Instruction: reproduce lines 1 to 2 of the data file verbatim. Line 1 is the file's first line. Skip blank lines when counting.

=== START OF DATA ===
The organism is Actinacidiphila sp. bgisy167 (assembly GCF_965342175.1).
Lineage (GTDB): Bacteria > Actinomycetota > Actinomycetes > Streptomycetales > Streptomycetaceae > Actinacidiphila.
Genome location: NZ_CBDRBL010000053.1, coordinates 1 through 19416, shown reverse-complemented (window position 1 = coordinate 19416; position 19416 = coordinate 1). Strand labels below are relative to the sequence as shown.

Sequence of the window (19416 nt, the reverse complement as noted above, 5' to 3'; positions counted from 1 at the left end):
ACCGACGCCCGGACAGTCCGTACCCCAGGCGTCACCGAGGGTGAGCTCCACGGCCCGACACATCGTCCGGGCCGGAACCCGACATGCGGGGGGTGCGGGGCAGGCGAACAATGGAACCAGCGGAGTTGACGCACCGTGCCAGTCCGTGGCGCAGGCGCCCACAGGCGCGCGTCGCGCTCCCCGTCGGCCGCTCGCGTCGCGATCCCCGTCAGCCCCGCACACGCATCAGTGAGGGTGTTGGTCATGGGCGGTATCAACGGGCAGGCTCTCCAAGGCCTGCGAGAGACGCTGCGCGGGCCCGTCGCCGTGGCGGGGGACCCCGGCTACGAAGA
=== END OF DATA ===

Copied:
The organism is Actinacidiphila sp. bgisy167 (assembly GCF_965342175.1).
Lineage (GTDB): Bacteria > Actinomycetota > Actinomycetes > Streptomycetales > Streptomycetaceae > Actinacidiphila.